The City of Cleveland III traveled the Great Lakes profitably for 42 years, until that fateful day of June 26, 1950. On that day, she was heavily damaged in a collision with a Norwegian freighter, The Ravenfjell, in heavy fog off Harbor Beach, Michigan. There were eight fatalities and many injuries. Among the dead were the Benton Harbor Police Chief and the former Mayor of Benton Harbor. This was a special cruise chartered by the Benton Harbor Chamber of Commerce. It was headed for Detroit to watch the Detroit Tigers play the New York Yankees that afternoon. (read more…)
To paraphrase Henry Adams, “A teacher affects eternity; she can never tell where her influence stops.” The latest interview tells the stories of longtime teacher and Island resident, Ann Schiebner.
How long have you been a resident of Grosse Ile?
It was purely by chance that I ended up coming to Grosse Ile. I saw a listing on a bulletin board at Michigan State University that turned out to be a position I wasn’t seeking, that was in a place I had never been to, and for which I was not the employer’s first choice. Other than that, the position was a match made in heaven. (read more…)
Twenty-five students of all grade levels gathered in the Grosse Ile High School parking lot, coffees in hand, on a chilly December Saturday while most were sound asleep, to serve the community. After a 30-minute drive the students found themselves at the Delray Neighborhood House on the outskirts of Detroit. A quick look around at the decaying homes and curbside litter could tell you that the kids who lived here had it a lot worse. (read more…)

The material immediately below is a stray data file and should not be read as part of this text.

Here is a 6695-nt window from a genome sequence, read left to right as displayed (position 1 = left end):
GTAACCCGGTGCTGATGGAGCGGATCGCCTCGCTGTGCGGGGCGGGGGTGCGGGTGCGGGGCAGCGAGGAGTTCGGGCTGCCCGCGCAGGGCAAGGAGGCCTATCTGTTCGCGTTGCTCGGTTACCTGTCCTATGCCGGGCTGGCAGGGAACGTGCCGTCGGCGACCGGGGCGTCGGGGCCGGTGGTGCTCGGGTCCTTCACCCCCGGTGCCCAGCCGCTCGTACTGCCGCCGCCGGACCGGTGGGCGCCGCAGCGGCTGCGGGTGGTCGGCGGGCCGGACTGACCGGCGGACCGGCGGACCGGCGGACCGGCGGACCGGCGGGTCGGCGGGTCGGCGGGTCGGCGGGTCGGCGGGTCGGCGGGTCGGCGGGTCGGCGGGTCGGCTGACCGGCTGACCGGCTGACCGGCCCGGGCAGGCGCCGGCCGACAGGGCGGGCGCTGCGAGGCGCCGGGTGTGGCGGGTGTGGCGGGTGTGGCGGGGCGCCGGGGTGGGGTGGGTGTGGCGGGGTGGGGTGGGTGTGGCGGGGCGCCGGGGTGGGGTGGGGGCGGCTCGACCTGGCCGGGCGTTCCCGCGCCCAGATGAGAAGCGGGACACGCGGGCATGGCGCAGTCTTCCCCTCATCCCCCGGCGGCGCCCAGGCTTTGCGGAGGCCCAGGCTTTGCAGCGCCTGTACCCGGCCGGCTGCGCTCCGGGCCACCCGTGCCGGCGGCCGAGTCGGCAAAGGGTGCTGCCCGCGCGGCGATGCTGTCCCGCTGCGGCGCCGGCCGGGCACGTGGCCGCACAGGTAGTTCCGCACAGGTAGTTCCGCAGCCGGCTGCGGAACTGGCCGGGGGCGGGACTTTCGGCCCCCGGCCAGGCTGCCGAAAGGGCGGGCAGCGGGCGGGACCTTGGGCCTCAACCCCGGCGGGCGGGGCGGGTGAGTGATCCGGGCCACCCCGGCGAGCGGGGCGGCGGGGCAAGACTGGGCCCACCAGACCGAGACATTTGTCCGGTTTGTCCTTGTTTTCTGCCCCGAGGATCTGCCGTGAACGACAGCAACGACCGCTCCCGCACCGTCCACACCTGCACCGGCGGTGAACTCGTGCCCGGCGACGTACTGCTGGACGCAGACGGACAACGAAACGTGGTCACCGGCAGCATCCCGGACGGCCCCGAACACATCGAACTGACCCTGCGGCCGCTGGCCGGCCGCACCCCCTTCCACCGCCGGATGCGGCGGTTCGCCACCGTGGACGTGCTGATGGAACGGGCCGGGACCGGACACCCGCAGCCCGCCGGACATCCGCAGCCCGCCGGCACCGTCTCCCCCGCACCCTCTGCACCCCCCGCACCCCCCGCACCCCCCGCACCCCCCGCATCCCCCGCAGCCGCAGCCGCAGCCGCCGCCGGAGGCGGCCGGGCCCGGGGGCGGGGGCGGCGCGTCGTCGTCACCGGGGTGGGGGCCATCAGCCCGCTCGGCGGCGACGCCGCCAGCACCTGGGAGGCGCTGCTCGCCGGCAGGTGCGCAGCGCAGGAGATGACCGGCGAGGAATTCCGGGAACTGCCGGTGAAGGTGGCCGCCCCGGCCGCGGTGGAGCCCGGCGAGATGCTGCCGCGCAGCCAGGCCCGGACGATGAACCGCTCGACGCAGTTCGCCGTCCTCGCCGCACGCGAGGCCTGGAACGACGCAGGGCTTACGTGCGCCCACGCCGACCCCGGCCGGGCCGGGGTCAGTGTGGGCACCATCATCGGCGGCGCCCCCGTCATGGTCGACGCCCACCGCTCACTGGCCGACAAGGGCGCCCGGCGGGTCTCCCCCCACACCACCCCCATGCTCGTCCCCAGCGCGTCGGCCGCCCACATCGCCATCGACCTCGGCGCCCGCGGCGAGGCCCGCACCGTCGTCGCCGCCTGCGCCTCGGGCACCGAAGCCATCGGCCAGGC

All too often, we read about animals being abused, so it’s heartwarming to hear of a 7-year-old girl who put the homeless animals before herself. Meet 7-year-old Gianna Lagina of Grosse Ile.
Gianna celebrated her birthday in November, but requested her friends not bring her a gift but rather bring a gift for the homeless animals at the Grosse Ile Animal Shelter. In exchange for gifts to the animals, Gianna created a pet adoption center at her party. Each partygoer received a stuffed animal of his or her choice, an adoption certificate, and a small box to keep the stuffed animal safe. (read more…)
Businesses along Macomb Street are encouraged by the Island Beautification Committee to plant flowers and keep their premises weed and litter free.
After walking the street this summer and evaluating the businesses, members of the IBC scored each one a 3, 2, 1, or 0. A 3 meant outstanding effort to beautify, a 2 good effort, a 1 little effort, and 0 no effort. Those awarded a 3 or 2 received a decal to place in their window for customers to see with the slogan, “This business is helping to keep Grosse Ile blooming and beautiful.” (read more…)
By Pamela A. Frucci
When I write this column, I remember reading H.C.L. Jackson’s column in the Detroit News back in the 1950s “Listening in on Detroit.” He lived on Grosse Ile and wrote about people and places in the metro Detroit area as if they were all his friends and neighbors. I try to imitate his style!
When our Grosse Ile Musicale celebrated its 85th anniversary on Dec. 9 at the G.I. Golf & Country Club, I had lined up an actress friend to portray Gretchen Jackson (Mrs. H.C.L.) who was at the meeting at Mrs. John Karmazin’s when she called together a bunch of Island women and founded the Friday Musicale in 1931. When my friend couldn’t do it, I stepped in. I found a 1930s dress, had my hair styled to look like it might in 1931, and portrayed Mrs. H.C. L. Jackson in a little skit I had written for the anniversary party. (read more…)